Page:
The mountains may be high and the emperor far away, but that did not stop Yunnan from hosting a high-profile visitor this past week. Zhang Gaoli (张高丽), China's senior-most vice-premier, visited the province on an inspection tour of green industry growth and tourism development in the region. Water resource protection and rural construction were also included on Zhang's busy agenda.
China has not one, but four people acting as 'second in command' in the event of the premier's incapacitation. Each one has different responsibilities. For example, the second-ranked vice-premier is meant to be responsible for education, health, sports, and culture, while the third focuses on agriculture, water resources, commerce and tourism.
Each sitting vice-premier is nominated by the premier — in this case Li Keqiang (李克强) — for a five year term, with the option of a one-term renewal. In addition, all four vice-premiers are granted positions in China's politburo. The topped ranked vice-premier — today, the position held by Zhang — is also given a place on China's elite Standing Committee.
Honing in on the man himself, Zhang entered politics in 1984, following his matriculation at Xiamen University and a fourteen-year stint at a state-owned oil company in the Guandong city of Maoming (茂名). He later left the company to become Party secretary of Maoming.
Rising through the ranks, by 1998 Zhang occupied the dual role of deputy chief of Guangdong province, as well as Party head of Shenzhen. Once decade later, he held the dual roles as both Party secretary of Shandong province and the megalopolis of Tianjin. In 2013, Premier Li appointed Zhang to the position of vice-premier. Over the course of his political tenure, Zhang has overseen such projects as the Three Gorges Dam and the implementation of portions of China's ambitious Belt and Road initiative.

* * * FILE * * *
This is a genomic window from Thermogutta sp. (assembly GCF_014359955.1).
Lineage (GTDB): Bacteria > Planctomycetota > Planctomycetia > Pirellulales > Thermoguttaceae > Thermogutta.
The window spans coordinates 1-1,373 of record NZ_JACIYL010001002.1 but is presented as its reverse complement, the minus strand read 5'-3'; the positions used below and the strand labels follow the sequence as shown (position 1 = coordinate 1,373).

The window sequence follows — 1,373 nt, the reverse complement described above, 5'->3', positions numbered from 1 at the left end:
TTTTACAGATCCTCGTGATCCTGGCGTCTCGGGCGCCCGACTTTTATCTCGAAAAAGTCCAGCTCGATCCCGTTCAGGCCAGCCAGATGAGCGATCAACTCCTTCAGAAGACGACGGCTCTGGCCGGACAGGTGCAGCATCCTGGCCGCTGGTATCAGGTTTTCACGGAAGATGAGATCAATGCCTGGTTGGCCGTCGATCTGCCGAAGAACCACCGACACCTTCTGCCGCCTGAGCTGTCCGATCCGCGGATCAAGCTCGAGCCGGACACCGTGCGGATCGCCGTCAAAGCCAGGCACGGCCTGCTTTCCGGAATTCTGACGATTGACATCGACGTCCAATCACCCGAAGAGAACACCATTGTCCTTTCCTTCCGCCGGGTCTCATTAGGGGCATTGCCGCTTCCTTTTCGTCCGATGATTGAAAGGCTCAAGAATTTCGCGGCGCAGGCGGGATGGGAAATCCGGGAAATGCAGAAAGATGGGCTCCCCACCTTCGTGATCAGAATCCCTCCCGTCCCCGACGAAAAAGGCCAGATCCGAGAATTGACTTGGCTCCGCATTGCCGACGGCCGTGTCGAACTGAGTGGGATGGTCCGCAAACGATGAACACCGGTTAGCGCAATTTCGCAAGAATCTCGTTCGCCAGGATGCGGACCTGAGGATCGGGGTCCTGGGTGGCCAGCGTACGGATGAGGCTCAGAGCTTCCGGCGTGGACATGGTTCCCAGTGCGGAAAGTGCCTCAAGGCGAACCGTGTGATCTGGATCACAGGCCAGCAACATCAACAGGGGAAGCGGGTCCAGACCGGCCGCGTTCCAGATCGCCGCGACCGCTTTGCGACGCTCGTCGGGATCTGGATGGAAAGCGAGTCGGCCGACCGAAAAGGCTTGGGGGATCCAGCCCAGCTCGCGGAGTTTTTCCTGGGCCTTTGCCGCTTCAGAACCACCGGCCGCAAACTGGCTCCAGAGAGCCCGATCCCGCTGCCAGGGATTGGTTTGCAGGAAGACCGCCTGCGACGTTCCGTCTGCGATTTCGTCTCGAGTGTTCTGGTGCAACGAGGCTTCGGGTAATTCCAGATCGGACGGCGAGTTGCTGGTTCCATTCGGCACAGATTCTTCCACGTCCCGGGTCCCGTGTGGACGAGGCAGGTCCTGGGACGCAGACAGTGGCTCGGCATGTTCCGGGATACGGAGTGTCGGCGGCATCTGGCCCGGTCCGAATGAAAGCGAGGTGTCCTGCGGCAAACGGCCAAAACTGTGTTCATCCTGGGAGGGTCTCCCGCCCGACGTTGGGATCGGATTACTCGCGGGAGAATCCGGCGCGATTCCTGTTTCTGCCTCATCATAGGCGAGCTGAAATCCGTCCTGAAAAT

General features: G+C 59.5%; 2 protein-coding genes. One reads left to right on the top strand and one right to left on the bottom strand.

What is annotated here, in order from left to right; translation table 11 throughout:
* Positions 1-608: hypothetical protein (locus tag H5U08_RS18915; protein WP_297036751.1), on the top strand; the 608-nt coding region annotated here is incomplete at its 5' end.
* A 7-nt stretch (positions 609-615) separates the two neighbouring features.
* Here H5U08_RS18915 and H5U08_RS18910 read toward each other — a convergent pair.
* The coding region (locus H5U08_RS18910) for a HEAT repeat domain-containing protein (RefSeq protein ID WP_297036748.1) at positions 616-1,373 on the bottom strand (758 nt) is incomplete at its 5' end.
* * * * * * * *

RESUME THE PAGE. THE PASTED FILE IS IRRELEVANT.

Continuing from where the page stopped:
With a political track record such as his, Zhang's presence in Yunnan lent itself to an air of immediacy. During his three-day trip to the province, he visited villages and townships in Xishuangbanna, as well as the Jinghong Hydropower Station (景洪水电站) on the Mekong River. Zhang then traveled north to Ludian County (鲁甸县), which was devastated by a 6.5 magnitude earthquake in 2014.
While inspection tours rarely yield any tangible results, a high-profile government visit does help elucidate Beijing's vision for a given area. Zhang's trip highlighted the need for Yunnan to speed up the process of modernization, especially in terms of the province updating its high-tech and tourism sectors, both of which involve greater international interconnectivity.
Strategically located at the head of Southeast Asia, a socially, economically and sustainably developed Yunnan stands to become both a conduit and motivator with those nations it borders — namely Vietnam, Myanmar and Laos. Internally, one example of this development plan is being implemented in Yuxi, a recipient of vast funds associated with China's experimental 'sponge city' concept. It appears after Zhang's visit, that if all goes according to plan — with Yunnan more successfully integrated into the greater Chinese vision — then the mountains may remain high, but leadership from Beijing will be closer than ever.
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